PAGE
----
By Ben Chernoff
Recruiters need to have a clear understanding of the rates of pay for certain positions if they are going to advertise roles competitively.
After all, the salary a person earns could directly impact the fees earned by an agency, depending on the structure of their charging system.
At the moment, certain positions demand higher salaries and there is active competition within certain sectors, such as finance and IT, to recruit through the offer of a higher wage.
As a result, the average total pay growth for the private sector was 6.2 per cent in December 2021 to February 2022, according to the Office for National Statistics.
Private sector total pay growth was last higher than this rate in January to March 2007 when it was 6.5 per cent.
The sectors to see the most significant pay growth are Finance and business services (9.8 per cent) and Wholesaling, retailing, hotels and restaurants (6.4 per cent).
However, the surge in wage growth in the latter is thought to be the result of many workers returning from furlough compared to the previous year.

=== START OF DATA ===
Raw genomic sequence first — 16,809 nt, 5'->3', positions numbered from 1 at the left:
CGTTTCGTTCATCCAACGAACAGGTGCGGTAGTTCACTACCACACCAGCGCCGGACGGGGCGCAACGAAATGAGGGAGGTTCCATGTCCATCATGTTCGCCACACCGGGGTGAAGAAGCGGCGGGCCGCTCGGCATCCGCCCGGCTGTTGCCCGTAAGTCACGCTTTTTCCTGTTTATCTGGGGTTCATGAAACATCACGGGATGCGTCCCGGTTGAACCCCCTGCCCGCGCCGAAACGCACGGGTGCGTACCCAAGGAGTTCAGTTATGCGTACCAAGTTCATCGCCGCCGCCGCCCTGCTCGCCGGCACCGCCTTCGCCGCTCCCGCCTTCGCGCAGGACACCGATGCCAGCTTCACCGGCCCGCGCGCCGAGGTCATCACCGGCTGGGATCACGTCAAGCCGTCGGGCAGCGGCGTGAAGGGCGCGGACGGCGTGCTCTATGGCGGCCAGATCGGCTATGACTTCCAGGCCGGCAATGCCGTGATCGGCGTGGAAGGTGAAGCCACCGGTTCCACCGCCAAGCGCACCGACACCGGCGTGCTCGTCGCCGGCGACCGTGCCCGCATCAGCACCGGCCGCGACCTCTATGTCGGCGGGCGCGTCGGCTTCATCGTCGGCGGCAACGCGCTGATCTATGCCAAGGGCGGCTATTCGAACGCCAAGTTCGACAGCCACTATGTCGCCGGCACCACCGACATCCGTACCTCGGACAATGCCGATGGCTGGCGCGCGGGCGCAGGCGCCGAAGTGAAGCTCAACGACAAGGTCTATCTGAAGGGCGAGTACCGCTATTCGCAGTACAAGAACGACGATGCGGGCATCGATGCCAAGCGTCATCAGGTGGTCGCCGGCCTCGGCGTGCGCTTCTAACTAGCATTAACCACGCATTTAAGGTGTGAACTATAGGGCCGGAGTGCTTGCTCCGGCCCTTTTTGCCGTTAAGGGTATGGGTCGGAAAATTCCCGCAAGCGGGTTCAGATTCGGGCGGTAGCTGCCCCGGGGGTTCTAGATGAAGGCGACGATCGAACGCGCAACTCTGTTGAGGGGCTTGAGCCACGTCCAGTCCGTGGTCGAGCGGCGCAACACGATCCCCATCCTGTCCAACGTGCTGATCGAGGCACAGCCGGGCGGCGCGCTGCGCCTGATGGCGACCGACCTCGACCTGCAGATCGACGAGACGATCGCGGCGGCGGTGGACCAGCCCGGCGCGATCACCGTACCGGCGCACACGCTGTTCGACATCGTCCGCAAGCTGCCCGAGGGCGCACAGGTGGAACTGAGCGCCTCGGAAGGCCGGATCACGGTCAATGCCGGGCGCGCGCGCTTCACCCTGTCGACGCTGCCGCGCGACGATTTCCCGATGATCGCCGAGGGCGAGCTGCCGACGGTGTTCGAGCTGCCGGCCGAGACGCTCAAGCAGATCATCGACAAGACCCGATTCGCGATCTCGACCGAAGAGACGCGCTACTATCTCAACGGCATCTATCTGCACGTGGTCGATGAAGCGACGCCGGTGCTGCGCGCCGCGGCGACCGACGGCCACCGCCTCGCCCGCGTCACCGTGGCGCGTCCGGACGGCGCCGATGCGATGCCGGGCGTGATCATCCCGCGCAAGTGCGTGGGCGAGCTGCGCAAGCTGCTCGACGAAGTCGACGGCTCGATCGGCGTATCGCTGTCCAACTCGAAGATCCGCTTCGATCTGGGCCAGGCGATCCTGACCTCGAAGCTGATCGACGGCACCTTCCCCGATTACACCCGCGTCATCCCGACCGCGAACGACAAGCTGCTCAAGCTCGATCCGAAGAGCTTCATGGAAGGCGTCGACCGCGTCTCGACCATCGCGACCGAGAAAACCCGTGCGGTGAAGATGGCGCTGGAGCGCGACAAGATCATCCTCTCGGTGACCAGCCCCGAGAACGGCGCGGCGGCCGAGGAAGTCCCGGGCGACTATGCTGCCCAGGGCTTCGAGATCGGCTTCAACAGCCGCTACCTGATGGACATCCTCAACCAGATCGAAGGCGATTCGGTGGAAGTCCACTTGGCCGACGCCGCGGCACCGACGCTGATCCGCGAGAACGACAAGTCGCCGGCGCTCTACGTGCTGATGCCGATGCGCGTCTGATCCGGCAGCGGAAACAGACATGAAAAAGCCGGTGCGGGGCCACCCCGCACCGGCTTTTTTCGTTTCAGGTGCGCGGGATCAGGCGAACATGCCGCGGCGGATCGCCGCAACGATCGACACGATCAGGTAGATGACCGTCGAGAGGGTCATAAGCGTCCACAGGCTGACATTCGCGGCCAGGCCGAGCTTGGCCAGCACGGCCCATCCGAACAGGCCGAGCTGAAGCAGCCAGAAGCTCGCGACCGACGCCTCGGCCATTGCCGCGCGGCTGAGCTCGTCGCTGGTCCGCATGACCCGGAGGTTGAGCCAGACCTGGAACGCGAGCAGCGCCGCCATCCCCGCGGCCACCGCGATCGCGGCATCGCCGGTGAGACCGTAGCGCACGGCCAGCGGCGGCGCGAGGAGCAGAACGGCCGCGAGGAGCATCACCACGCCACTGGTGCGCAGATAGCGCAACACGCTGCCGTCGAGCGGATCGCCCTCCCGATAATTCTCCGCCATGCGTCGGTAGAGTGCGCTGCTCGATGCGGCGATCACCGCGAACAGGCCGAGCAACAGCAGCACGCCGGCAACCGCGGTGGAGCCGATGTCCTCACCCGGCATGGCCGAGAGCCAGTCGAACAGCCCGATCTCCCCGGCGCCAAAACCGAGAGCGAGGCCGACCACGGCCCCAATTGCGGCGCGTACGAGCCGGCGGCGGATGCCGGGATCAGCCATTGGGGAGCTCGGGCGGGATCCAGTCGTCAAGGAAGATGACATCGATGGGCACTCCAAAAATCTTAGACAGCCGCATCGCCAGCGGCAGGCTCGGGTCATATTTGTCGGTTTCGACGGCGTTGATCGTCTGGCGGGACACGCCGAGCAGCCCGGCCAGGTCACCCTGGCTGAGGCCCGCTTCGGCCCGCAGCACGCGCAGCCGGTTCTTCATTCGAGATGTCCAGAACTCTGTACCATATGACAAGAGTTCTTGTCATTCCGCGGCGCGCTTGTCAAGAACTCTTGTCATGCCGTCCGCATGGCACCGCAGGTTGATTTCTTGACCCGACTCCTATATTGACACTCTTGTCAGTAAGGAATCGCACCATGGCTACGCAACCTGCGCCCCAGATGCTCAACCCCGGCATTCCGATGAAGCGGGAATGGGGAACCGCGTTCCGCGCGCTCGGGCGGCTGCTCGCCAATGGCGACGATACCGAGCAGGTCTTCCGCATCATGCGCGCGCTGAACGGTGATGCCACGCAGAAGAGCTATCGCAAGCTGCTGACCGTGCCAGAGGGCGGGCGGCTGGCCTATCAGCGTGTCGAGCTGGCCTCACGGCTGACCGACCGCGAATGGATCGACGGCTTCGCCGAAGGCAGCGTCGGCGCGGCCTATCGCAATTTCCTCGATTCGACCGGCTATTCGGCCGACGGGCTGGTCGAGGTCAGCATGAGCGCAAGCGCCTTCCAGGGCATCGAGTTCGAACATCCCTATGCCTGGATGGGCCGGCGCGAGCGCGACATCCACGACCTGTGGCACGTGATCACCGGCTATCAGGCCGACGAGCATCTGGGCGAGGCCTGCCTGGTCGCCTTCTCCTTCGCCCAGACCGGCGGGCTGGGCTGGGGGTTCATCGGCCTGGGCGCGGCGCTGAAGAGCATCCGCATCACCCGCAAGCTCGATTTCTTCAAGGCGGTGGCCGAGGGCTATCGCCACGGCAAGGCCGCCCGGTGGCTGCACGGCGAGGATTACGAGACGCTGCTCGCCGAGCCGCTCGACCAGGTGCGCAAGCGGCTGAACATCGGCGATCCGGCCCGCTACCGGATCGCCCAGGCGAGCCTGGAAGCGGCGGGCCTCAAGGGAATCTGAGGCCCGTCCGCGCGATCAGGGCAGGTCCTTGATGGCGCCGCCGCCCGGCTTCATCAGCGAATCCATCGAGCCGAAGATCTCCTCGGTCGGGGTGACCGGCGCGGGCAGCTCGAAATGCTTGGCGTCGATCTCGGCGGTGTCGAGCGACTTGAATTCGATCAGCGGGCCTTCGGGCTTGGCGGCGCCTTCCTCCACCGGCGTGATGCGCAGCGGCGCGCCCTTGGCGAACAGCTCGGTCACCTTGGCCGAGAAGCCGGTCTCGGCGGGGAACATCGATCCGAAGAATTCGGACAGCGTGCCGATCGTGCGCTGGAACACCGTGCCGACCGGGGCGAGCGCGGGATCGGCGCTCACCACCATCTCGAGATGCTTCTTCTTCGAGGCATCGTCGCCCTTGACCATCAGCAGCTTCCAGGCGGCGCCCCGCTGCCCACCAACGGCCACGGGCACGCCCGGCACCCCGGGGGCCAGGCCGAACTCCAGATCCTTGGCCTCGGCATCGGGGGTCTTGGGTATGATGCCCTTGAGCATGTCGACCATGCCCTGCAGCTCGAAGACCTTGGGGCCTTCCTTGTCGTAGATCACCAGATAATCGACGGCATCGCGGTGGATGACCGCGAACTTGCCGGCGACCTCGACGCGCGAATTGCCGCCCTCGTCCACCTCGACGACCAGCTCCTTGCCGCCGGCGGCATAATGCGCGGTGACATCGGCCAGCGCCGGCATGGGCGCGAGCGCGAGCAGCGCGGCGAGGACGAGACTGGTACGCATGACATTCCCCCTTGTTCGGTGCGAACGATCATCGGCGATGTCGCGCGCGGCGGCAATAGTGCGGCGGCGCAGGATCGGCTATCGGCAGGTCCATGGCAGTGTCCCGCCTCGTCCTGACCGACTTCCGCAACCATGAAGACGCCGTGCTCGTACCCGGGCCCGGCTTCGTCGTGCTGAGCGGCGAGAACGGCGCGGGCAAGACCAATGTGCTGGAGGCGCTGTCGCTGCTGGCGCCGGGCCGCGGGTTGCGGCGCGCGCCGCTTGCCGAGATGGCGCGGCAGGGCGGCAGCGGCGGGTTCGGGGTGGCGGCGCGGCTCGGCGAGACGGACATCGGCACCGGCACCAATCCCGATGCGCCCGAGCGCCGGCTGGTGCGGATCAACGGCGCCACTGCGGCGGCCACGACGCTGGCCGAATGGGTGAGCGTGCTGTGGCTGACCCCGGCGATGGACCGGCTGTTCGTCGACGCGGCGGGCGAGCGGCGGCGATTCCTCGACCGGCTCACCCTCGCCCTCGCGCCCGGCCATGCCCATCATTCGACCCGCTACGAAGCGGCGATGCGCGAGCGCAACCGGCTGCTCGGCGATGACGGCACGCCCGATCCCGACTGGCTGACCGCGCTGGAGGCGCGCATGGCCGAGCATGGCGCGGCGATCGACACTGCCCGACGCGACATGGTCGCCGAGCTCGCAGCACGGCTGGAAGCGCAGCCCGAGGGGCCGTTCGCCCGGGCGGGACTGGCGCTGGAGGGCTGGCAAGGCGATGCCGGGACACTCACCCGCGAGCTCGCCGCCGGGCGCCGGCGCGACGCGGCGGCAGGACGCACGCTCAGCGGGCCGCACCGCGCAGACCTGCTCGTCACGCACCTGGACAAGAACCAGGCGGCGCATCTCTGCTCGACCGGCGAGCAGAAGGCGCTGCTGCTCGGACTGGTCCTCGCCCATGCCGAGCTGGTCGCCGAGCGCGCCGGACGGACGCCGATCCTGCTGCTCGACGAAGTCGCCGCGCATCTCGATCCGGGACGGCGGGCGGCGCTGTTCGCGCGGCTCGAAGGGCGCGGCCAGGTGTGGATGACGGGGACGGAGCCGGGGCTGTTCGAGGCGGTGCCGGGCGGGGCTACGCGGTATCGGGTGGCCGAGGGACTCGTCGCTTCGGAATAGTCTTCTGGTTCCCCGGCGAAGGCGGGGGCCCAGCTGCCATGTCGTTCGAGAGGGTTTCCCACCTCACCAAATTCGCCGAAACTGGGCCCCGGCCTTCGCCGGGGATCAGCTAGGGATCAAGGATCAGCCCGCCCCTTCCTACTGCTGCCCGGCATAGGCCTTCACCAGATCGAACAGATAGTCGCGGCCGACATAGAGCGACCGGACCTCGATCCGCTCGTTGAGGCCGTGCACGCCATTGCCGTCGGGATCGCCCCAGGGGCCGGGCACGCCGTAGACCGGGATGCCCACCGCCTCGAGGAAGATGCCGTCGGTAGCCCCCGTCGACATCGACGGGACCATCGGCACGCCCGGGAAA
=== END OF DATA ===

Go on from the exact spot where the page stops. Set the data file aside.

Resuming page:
Will wages continue to rise across the board?
For those in work, the rate at which pay is rising may actually be slowing as employers hold back on offering pay rises.
New data from the Chartered Management Institute (CMI) has found that while half of the companies are providing basic pay awards, 48 per cent reported that no raises are being offered or they did not currently plan to provide any this year.
The results, while disappointing for many employees, are somewhat unsurprising given the cost crisis that many businesses currently face.
This is reflected in sentiments from the study, which showed that one in three private-sector managers were worried about the financial health of their company.
Even those offering pay rises were only awarding a 2.8 per cent rise on average, which is well behind the rate of inflation.
This doesn’t necessarily mean that recruiters face a tougher task when pushing for higher salaries for workers, as unemployment remains so low.
With lots of employers competing over the same in-demand roles there is likely to be plenty of room to negotiate a better deal for recruits, which in turn could help push up the fee income of recruitment agencies.
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